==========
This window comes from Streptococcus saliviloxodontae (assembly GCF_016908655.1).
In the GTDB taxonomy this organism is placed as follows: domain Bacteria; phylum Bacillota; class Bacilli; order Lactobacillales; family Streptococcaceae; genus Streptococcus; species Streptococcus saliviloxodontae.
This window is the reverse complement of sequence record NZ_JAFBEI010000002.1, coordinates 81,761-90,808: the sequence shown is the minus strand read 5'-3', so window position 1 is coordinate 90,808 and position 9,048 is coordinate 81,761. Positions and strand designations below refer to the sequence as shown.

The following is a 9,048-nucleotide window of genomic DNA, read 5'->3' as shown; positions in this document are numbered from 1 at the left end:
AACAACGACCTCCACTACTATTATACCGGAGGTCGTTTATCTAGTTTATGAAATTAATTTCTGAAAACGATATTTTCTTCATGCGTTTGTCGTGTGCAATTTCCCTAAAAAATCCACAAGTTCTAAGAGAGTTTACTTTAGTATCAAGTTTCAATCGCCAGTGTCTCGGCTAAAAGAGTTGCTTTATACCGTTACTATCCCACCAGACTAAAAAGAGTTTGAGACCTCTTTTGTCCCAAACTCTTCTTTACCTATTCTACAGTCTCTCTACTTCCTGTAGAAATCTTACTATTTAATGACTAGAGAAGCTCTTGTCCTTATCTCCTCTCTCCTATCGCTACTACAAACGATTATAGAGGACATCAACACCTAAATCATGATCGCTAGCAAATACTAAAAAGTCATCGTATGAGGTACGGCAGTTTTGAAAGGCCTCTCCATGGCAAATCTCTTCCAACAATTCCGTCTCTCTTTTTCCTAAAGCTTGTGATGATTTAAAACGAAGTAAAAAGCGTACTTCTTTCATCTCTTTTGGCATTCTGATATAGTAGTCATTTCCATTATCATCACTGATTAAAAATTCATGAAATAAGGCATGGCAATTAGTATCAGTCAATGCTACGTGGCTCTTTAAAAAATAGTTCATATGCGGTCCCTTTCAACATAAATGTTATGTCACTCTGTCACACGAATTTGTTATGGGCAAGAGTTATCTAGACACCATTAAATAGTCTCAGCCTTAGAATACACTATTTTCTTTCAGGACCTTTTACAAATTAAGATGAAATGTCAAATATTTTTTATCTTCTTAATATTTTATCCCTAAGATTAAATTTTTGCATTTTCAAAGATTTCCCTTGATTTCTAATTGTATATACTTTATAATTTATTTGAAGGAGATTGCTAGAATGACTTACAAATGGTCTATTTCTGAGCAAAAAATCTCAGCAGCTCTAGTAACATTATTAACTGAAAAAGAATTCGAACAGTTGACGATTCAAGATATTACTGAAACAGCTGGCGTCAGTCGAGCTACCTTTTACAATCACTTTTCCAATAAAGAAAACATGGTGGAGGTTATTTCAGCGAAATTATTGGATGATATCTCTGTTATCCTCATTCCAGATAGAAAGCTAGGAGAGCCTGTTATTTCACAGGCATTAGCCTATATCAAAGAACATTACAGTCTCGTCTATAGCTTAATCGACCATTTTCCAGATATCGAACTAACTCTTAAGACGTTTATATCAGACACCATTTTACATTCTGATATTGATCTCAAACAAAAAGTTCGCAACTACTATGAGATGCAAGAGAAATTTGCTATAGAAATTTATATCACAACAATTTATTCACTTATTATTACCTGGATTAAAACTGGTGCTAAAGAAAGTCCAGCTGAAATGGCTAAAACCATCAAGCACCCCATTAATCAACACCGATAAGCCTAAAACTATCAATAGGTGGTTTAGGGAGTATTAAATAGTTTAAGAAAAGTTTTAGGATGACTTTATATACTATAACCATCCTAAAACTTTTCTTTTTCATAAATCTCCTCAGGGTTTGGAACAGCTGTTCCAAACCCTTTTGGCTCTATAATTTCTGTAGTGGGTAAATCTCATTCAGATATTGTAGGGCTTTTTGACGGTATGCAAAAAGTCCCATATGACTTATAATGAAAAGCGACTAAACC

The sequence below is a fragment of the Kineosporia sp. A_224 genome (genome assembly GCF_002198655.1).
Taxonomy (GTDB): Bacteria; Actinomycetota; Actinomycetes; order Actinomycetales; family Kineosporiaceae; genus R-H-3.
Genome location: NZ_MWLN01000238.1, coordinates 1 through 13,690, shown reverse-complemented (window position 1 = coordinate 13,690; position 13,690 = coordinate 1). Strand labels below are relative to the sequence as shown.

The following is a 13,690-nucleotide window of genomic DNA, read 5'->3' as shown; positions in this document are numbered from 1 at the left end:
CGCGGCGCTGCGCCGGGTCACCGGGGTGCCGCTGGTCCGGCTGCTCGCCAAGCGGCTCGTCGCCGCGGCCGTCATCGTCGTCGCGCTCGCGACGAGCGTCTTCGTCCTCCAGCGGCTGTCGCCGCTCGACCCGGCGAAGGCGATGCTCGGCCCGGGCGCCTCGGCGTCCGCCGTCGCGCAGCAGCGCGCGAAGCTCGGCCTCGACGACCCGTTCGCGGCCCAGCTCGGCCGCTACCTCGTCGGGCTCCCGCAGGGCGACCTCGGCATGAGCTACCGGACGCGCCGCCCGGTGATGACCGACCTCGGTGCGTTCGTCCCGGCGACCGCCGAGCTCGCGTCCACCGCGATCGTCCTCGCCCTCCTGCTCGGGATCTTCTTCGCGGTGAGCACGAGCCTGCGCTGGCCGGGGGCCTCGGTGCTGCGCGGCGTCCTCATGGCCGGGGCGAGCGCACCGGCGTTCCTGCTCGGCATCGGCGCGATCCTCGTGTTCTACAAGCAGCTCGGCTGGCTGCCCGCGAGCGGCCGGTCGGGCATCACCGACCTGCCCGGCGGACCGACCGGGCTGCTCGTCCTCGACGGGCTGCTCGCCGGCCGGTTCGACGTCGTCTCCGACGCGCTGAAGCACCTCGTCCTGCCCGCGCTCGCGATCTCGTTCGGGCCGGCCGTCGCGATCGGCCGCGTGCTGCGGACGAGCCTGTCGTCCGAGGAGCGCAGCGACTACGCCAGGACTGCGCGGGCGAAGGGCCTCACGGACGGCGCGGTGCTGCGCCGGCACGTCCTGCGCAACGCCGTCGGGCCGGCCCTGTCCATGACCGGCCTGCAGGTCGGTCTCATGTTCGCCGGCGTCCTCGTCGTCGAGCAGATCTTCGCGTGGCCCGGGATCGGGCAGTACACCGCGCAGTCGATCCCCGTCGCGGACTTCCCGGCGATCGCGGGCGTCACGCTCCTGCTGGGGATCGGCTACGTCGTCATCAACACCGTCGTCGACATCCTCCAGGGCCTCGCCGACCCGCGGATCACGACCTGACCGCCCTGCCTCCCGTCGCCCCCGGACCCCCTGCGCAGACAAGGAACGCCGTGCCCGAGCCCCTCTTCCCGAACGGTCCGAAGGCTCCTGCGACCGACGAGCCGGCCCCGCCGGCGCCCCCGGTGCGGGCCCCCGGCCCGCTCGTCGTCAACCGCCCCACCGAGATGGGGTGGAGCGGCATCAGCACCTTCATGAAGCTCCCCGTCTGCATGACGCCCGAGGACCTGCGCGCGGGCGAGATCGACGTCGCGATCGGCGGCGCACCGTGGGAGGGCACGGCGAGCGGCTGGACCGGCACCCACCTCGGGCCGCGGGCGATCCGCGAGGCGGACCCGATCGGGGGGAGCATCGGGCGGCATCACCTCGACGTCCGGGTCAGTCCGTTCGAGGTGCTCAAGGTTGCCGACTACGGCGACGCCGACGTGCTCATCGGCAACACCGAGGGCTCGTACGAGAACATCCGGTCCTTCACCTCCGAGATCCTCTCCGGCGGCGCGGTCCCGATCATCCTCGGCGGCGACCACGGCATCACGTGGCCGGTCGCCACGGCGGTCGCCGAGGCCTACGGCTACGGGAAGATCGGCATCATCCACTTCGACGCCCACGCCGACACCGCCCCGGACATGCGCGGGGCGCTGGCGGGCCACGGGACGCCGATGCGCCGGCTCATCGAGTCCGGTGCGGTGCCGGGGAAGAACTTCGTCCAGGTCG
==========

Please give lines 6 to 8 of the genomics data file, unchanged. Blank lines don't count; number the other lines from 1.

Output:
The sequence below is a fragment of the Kineosporia sp. A_224 genome (genome assembly GCF_002198655.1).
Taxonomy (GTDB): Bacteria; Actinomycetota; Actinomycetes; order Actinomycetales; family Kineosporiaceae; genus R-H-3.
Genome location: NZ_MWLN01000238.1, coordinates 1 through 13,690, shown reverse-complemented (window position 1 = coordinate 13,690; position 13,690 = coordinate 1). Strand labels below are relative to the sequence as shown.